UCL Discovery
UCL home » Library Services » Electronic resources » UCL Discovery

Evaluating the translation of implementation science to clinical artificial intelligence: a bibliometric study of qualitative research

Hogg, HDJ; Al-Zubaidy, M; Keane, PA; Hughes, G; Beyer, FR; Maniatopoulos, G; (2023) Evaluating the translation of implementation science to clinical artificial intelligence: a bibliometric study of qualitative research. Frontiers in Health Services , 3 , Article 1161822. 10.3389/frhs.2023.1161822. Green open access

[thumbnail of frhs-03-1161822.pdf]
Preview
PDF
frhs-03-1161822.pdf - Published Version

Download (755kB) | Preview

Abstract

INTRODUCTION: Whilst a theoretical basis for implementation research is seen as advantageous, there is little clarity over if and how the application of theories, models or frameworks (TMF) impact implementation outcomes. Clinical artificial intelligence (AI) continues to receive multi-stakeholder interest and investment, yet a significant implementation gap remains. This bibliometric study aims to measure and characterize TMF application in qualitative clinical AI research to identify opportunities to improve research practice and its impact on clinical AI implementation. METHODS: Qualitative research of stakeholder perspectives on clinical AI published between January 2014 and October 2022 was systematically identified. Eligible studies were characterized by their publication type, clinical and geographical context, type of clinical AI studied, data collection method, participants and application of any TMF. Each TMF applied by eligible studies, its justification and mode of application was characterized. RESULTS: Of 202 eligible studies, 70 (34.7%) applied a TMF. There was an 8-fold increase in the number of publications between 2014 and 2022 but no significant increase in the proportion applying TMFs. Of the 50 TMFs applied, 40 (80%) were only applied once, with the Technology Acceptance Model applied most frequently (n = 9). Seven TMFs were novel contributions embedded within an eligible study. A minority of studies justified TMF application (n = 51,58.6%) and it was uncommon to discuss an alternative TMF or the limitations of the one selected (n = 11,12.6%). The most common way in which a TMF was applied in eligible studies was data analysis (n = 44,50.6%). Implementation guidelines or tools were explicitly referenced by 2 reports (1.0%). CONCLUSION: TMFs have not been commonly applied in qualitative research of clinical AI. When TMFs have been applied there has been (i) little consensus on TMF selection (ii) limited description of selection rationale and (iii) lack of clarity over how TMFs inform research. We consider this to represent an opportunity to improve implementation science's translation to clinical AI research and clinical AI into practice by promoting the rigor and frequency of TMF application. We recommend that the finite resources of the implementation science community are diverted toward increasing accessibility and engagement with theory informed practices. The considered application of theories, models and frameworks (TMF) are thought to contribute to the impact of implementation science on the translation of innovations into real-world care. The frequency and nature of TMF use are yet to be described within digital health innovations, including the prominent field of clinical AI. A well-known implementation gap, coined as the "AI chasm" continues to limit the impact of clinical AI on real-world care. From this bibliometric study of the frequency and quality of TMF use within qualitative clinical AI research, we found that TMFs are usually not applied, their selection is highly varied between studies and there is not often a convincing rationale for their selection. Promoting the rigor and frequency of TMF use appears to present an opportunity to improve the translation of clinical AI into practice.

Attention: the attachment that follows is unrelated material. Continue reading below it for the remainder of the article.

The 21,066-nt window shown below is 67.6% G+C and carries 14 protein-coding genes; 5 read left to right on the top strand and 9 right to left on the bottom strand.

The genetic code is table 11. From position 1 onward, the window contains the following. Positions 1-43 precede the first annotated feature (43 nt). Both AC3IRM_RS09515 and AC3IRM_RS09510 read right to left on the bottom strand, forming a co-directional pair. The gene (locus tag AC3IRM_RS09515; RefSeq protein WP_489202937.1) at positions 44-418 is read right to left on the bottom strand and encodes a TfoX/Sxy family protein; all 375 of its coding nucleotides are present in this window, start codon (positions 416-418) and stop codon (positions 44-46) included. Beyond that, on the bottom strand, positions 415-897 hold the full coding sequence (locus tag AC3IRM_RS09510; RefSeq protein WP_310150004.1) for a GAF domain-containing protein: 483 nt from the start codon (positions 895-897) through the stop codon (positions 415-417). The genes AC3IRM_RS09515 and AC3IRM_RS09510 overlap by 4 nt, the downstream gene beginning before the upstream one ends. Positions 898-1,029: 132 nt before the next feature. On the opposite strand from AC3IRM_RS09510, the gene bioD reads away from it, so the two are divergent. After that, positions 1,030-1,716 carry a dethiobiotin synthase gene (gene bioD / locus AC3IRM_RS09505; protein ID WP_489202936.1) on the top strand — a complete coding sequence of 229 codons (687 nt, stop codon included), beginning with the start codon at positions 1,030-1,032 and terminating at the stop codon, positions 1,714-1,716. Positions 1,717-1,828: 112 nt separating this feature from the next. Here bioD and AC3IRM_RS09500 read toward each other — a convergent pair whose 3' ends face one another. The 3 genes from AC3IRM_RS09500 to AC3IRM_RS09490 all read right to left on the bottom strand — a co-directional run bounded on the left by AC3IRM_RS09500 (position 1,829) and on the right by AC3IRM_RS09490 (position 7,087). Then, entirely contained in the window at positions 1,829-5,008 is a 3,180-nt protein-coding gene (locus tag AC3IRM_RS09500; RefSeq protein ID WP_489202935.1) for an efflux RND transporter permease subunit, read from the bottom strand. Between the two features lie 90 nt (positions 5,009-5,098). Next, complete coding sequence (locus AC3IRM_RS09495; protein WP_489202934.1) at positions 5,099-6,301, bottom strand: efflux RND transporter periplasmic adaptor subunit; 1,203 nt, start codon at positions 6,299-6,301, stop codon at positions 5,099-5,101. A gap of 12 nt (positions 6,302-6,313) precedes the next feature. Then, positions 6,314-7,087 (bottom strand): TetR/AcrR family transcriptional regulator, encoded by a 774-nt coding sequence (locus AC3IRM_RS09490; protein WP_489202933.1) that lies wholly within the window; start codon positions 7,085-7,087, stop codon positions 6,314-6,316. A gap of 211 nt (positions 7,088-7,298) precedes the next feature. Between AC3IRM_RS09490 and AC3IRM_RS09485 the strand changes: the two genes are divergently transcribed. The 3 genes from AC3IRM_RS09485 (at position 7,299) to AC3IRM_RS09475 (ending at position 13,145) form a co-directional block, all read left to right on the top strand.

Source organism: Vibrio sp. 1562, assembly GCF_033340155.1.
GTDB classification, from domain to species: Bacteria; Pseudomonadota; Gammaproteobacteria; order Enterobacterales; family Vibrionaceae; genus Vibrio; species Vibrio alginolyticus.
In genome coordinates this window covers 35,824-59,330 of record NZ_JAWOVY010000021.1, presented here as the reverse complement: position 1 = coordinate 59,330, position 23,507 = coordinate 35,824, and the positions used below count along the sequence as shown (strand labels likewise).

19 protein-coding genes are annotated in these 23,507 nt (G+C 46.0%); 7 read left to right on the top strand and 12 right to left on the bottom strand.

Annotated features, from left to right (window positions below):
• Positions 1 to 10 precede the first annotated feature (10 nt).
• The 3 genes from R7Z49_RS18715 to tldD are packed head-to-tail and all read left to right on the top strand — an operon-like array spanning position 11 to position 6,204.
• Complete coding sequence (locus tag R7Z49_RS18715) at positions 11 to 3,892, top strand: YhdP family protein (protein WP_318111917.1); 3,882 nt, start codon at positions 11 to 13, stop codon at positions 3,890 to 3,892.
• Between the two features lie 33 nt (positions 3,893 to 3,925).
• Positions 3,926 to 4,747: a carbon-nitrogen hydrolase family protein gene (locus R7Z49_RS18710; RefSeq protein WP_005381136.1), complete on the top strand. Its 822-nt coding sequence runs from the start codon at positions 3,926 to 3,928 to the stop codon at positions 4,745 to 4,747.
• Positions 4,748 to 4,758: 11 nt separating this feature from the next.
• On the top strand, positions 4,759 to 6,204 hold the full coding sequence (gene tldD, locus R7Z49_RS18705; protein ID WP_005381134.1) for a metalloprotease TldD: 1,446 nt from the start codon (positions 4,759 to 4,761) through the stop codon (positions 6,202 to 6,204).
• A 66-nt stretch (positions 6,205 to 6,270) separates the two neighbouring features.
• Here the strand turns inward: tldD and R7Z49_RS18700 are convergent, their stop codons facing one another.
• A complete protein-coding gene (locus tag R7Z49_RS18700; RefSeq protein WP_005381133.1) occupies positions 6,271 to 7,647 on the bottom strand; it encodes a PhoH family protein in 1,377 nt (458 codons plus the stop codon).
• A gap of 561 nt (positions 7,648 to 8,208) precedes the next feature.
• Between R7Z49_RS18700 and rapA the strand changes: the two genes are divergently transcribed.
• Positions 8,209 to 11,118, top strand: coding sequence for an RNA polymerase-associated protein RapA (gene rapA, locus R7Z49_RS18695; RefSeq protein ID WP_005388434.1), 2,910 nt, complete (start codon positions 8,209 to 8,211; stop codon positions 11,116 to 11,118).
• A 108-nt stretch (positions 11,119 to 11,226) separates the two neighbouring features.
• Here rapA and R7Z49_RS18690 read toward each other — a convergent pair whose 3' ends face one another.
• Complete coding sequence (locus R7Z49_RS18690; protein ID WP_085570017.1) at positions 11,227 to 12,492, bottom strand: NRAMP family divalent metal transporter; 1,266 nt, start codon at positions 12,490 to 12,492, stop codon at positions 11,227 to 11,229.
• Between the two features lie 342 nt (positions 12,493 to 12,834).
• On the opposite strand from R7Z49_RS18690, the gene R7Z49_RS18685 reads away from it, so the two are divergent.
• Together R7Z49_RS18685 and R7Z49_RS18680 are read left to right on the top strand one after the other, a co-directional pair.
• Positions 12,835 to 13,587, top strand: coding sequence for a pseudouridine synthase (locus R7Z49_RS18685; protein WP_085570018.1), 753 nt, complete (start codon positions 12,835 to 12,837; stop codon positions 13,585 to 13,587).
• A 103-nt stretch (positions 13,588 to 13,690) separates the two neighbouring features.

Type: Article
Title: Evaluating the translation of implementation science to clinical artificial intelligence: a bibliometric study of qualitative research
Location: Switzerland
Open access status: An open access version is available from UCL Discovery
DOI: 10.3389/frhs.2023.1161822
Publisher version: https://doi.org/10.3389/frhs.2023.1161822
Language: English
Additional information: © 2023 Hogg, Al-Zubaidy, Keane, Hughes, Beyer and Maniatopoulos. This is an open-access article distributed under the terms of the Creative Commons Attribution License (http://creativecommons.org/licenses/by/4.0/).
Keywords: artificial intelligence, bibliometric study, clinical decision support tools, implementation, qualitative research, theoretical approach, theory
UCL classification: UCL
UCL > Provost and Vice Provost Offices > School of Life and Medical Sciences
UCL > Provost and Vice Provost Offices > School of Life and Medical Sciences > Faculty of Brain Sciences
UCL > Provost and Vice Provost Offices > School of Life and Medical Sciences > Faculty of Brain Sciences > Institute of Ophthalmology
URI: https://discovery.ucl.ac.uk/id/eprint/10174946
Downloads since deposit
12Downloads
Download activity - last month
Download activity - last 12 months
Downloads by country - last 12 months

Archive Staff Only

View Item View Item